The Haiti project was developed by Patrick Corsi who is a designer of innovation strategies with in-depth experience with innovation in the Caribbean. From 2000 untill 2012 he was Associate Professor ISTIA Innovation at the Institut Des Sciences et des Techniques de l'Ingénieur (ISTIA), d'Angers France. Corsi proposed an active educational activity in Haïti, among the world's poorest countries, stricken by natural disaster with the earthquakes of 2010. This course introduced foresight/futures studies methods with approaches and materials adapted to connect into regional realities and intensive design-practice based workshops using concrete cases of local interest and value.
The workshop was held at Ecole Supérieure d'Infotronique d'Haïti in Port-au-Prince with 39 participants from different generations (40% women), representing a broad cross-cut of Haitis population, including advanced students and high-level policy-makers but with no direct hierarchical relations between the participants. It took place over 9 consecutive half-days in April 2015
The workshop addressed a clearly pre-defined and specific subject area: distance learning for university education in Haiti. All of the activities, exercises, discussions and activities were geared at formulating proposals for projects, designs and breakthroughs in this area. The design-based approach of the workshop comes from CK theory (Corsi, REF) and relies on clearly outlined phases and steps to build innovative ideas/designs/proposals for things that matter.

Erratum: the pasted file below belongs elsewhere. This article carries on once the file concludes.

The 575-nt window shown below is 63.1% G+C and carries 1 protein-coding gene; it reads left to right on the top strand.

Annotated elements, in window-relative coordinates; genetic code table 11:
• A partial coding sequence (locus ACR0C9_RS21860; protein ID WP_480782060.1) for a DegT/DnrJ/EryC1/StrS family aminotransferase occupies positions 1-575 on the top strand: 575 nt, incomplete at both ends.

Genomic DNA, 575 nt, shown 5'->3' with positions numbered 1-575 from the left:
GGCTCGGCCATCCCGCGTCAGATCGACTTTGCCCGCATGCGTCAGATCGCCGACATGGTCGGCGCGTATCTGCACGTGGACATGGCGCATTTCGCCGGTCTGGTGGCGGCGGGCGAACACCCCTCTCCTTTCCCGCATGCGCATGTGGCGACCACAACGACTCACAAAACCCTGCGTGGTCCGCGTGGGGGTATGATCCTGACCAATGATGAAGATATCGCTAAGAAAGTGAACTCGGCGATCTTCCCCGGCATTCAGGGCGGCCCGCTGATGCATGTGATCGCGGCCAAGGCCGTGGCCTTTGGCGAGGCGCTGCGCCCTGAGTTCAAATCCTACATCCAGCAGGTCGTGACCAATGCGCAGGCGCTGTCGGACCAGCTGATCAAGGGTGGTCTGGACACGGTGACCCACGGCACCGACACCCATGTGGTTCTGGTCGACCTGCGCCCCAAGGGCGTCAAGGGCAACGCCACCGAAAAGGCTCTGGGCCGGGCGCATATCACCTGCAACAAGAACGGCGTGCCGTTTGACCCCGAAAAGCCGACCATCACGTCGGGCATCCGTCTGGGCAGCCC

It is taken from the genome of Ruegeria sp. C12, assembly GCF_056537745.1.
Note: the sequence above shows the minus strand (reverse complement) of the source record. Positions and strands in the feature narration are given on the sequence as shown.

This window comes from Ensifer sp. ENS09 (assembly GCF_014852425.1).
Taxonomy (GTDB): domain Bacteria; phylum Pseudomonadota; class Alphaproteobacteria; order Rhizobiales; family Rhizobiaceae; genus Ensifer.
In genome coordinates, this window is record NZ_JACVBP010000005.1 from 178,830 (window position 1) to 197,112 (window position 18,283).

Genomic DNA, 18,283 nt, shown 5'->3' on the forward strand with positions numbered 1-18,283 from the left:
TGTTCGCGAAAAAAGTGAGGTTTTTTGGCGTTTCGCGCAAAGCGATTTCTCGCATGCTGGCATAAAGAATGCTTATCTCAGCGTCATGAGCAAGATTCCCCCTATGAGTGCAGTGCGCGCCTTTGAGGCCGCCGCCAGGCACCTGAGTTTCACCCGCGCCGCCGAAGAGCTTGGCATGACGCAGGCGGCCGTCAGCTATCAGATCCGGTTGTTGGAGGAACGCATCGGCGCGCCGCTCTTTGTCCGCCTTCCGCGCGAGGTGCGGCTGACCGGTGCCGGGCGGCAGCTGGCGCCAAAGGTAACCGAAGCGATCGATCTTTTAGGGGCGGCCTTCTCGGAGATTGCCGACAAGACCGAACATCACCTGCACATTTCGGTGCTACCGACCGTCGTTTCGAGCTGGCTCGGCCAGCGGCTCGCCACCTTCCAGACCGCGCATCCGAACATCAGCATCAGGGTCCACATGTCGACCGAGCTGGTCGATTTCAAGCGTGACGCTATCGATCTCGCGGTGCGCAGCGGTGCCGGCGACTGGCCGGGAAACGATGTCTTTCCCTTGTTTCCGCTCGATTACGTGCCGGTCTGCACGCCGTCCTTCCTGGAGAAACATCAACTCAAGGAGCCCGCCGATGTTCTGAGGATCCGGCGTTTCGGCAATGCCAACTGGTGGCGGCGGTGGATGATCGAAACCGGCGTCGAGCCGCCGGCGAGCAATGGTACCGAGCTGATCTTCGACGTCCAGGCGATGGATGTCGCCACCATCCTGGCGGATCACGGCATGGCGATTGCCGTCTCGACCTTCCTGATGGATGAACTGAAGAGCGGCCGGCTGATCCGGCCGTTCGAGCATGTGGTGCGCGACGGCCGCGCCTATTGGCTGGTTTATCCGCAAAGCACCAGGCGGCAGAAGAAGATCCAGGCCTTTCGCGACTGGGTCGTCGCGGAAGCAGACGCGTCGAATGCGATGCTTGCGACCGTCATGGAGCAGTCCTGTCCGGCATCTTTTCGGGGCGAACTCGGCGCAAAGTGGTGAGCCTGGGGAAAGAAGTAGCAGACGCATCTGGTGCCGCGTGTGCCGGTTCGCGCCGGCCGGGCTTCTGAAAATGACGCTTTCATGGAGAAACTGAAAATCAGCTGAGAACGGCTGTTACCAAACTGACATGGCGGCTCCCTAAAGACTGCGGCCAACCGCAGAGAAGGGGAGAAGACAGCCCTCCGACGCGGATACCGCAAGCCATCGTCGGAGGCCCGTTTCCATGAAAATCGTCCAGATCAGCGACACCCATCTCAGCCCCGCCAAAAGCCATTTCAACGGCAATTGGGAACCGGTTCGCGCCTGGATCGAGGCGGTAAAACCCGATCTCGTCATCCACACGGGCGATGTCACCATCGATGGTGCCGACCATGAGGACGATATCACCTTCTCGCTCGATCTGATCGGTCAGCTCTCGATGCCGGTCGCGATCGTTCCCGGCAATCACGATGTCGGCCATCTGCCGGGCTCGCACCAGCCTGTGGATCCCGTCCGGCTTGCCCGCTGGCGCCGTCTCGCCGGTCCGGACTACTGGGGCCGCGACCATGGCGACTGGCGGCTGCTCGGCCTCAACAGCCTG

The intent was to gather and mobilize the total sum of available prior knowledge and collect the best possible state-of-the-art possibilities in the domain of distance learning before formulating desirable possibilities for the future.
The learning lab was the first acquaintance ever with explicit and systematic futures work for all participants. At the outset senior participants feared futures more than younger students, or at least paid more attention to obstacles and hindrances (regulations, management, hierarchies, commissions, etc.) that they have become aware of in their professional lives. Young participants (most of them being current students) saw futures as a vast reservoir of opportunities and embarked in designing far-fetched conceptual projects with a propensity to break free from obstacles: technological, regulatory, and procedural.
In the first phase of the activities of this learning lab, relevant background knowledge related to university distance learning was surveyed. Then traditional dominant designs in this area were identified. Further, we focussed on conceivable breakthroughs and started putting forward blueprint concepts for possible futures. Later these concepts were expanded through logical concept trees. More than a dozen second-generation concepts were formulated by four workgroups. These spanned 15 desirable properties and were aggregated into information and documentation for proposals for future projects, ready to be taken up for implementation by Haitian decision-makers from national authorities and institutions.
Outcomes & Modifications
According to the local project coordinator the main results of this educational activity were: 19 proposals for services and products in the thematic area of distance learning, 15 proposals for disruptive designs, four blueprint concepts, four tree-diagrams, and five second generation concepts develop as well as 5 proposals for projects to be implemented beyond the Learning Lab and the set-up of an active C-K Futures Club in Port-au-Prince.
No major modifications to the original project proposal took place during the implementation except that the number of participants and the number of workshop days increased as the local partnership with ISEH was developed.
The Instagram hashtag #dkcpesih will reveal many more photographs of participants. Follow this link.